Washington, D.C. and New York State each setting new single day records for new COVID cases, but New York's governor says the hospitalization rate is only two-thirds what it was this time last year.

GOV. KATHY HOCHUL (D-NY): We're not panicking. We have the resources we need.

JONES: The state's high vaccination rate may be helping to keep those numbers down as experts continue to stress getting vaccinated and boosted is the best way to fight the latest COVID threat.

Meanwhile New York City announcing a scaled down New Year's eve celebration in Times Square, fewer people, about 15,000 instead of nearly 60,000, with revelers required to show proof of vaccination and wear masks.


JONES (on camera): And this update we've just gotten from the Centers for Disease Control is a really big deal and it addresses some concerns we're hearing from doctors given the spread of omicron, it is highly contagious and spreading very quickly all over the place. Now, health care workers won't have to isolate for ten days, instead they can return to work after seven days provided they are asymptomatic and they test negative for COVID. This only applies to health care workers. And, of course, the CDC is saying that the isolation time could be cut down even further depending on staffing shortages. This is all to address concerns that with omicron spreading so much, you're going to have a lot of health care workers forced to stay home for too long, which would add to stresses on hospitals. So, very important announcement by the CDC.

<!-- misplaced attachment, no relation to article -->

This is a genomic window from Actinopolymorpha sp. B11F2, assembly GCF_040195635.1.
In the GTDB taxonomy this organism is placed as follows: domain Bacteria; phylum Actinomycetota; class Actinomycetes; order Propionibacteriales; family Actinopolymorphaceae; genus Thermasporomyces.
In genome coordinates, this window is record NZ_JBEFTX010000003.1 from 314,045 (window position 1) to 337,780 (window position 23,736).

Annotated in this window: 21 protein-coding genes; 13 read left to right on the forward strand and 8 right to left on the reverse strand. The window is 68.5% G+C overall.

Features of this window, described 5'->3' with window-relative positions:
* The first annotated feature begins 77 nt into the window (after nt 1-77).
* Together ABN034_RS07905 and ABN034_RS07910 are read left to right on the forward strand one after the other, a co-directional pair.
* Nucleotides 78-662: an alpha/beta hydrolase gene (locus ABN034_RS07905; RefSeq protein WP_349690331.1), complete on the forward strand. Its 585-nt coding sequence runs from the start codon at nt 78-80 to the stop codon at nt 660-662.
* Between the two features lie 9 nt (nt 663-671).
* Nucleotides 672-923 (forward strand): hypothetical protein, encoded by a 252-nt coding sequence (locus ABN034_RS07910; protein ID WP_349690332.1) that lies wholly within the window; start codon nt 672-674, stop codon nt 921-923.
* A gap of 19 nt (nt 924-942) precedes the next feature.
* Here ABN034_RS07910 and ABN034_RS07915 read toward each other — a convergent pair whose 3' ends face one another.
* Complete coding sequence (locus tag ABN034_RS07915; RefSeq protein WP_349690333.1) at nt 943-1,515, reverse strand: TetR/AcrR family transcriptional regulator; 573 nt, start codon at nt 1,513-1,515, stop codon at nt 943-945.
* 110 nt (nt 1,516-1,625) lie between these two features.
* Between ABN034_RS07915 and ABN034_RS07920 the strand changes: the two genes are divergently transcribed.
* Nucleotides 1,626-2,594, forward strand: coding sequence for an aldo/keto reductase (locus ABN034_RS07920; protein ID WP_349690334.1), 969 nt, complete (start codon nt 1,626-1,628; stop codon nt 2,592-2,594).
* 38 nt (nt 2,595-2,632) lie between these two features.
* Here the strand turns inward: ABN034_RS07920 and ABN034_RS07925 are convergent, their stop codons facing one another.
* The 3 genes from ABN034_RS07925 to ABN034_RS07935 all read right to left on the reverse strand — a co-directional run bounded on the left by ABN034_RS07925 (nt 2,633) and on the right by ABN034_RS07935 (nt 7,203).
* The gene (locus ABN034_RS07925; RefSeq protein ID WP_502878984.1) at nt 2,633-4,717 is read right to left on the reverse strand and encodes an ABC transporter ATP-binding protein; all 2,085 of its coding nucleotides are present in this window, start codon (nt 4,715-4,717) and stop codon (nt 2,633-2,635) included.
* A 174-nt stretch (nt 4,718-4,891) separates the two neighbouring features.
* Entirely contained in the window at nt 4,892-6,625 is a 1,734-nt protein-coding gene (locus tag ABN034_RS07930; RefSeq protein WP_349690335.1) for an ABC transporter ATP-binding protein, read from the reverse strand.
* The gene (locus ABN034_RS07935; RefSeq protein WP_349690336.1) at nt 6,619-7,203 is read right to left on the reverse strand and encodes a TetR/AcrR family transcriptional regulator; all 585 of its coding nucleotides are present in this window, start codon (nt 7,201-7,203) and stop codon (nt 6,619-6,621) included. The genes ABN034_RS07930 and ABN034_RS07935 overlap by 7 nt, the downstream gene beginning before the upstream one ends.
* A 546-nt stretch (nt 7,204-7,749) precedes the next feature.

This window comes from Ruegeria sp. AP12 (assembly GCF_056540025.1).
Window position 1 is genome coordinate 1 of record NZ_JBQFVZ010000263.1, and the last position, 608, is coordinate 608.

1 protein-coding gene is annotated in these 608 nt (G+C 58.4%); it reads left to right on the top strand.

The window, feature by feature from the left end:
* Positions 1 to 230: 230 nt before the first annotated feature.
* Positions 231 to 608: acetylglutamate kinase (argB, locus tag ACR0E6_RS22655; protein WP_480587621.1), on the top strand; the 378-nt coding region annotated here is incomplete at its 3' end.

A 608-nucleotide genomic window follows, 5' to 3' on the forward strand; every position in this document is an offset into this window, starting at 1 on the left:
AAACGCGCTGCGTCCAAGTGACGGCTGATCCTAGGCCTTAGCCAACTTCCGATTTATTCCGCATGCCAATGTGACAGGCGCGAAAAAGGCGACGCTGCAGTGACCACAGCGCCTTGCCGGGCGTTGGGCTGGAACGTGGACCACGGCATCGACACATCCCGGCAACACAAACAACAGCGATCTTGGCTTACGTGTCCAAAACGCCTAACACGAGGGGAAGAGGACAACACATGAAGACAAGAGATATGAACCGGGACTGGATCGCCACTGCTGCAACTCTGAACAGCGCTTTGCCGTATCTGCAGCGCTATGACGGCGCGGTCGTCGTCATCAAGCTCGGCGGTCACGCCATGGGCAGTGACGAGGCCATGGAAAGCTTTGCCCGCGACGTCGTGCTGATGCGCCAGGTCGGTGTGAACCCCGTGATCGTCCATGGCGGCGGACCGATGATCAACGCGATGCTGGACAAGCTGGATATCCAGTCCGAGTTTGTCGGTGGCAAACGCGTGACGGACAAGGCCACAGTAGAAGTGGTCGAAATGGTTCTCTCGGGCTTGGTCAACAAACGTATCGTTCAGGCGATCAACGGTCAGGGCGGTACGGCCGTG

BLITZER: Yes, this is really a big deal. Athena, thank you very much for that report, Athena Jones reporting.

Let's bring in our pandemic experts. Joining us, Dr. Ashish Jha, Dean of the Brown University School of Public Health, Michael Osterholm, the director of the Center of Infectious Disease Research and Policy at the University of Minnesota, and CNN Medical Analyst Dr. Leana Wen, author of the important book entitled, Lifelines, A Doctor's Journey in the Fight for Public Health.

Dr. Wen, what do you think about this breaking news? Is this the right move by the CDC changing these isolation guidelines for health care workers from ten days to just seven days?


DR. LEANA WEN, CNN MEDICAL ANALYST: It is because it was made out of necessity. The most important thing right now is to preserve the integrity of our health care system. We cannot have our hospitals be at such overcapacity simply because we don't have enough doctors, nurses and other workers. And so this is the right move for that reason.

But I also hope that the CDC will quickly look at shortening the isolation period for everyone because I'm really concerned at this point about compliance. I think if they're able to shorten the window to seven days or even five days with a negative test, basically test to return to work, then even if you end up missing some individuals who may still be infectious, if you're able to get many more people to comply with a shorter period instead of disincentivizing them for having such a long isolation period, that maybe worth the trade-off as well.

BLITZER: I want Dr. Jha and Professor Osterholm to respond as well. First, to you, Dr. Jha, what is your reaction?

DR. ASHISH JHA, DEAN, BROWN UNIVERSITY SCHOOL OF PUBLIC HEALTH: Yes, I agree with Dr. Wen. I think this is a step in the right direction. I think it is long coming. There is no reason that people are fully vaccinated need a ten-day isolation. By the way, there should be high quality studies happening right now. We can figure out what the exact time period is.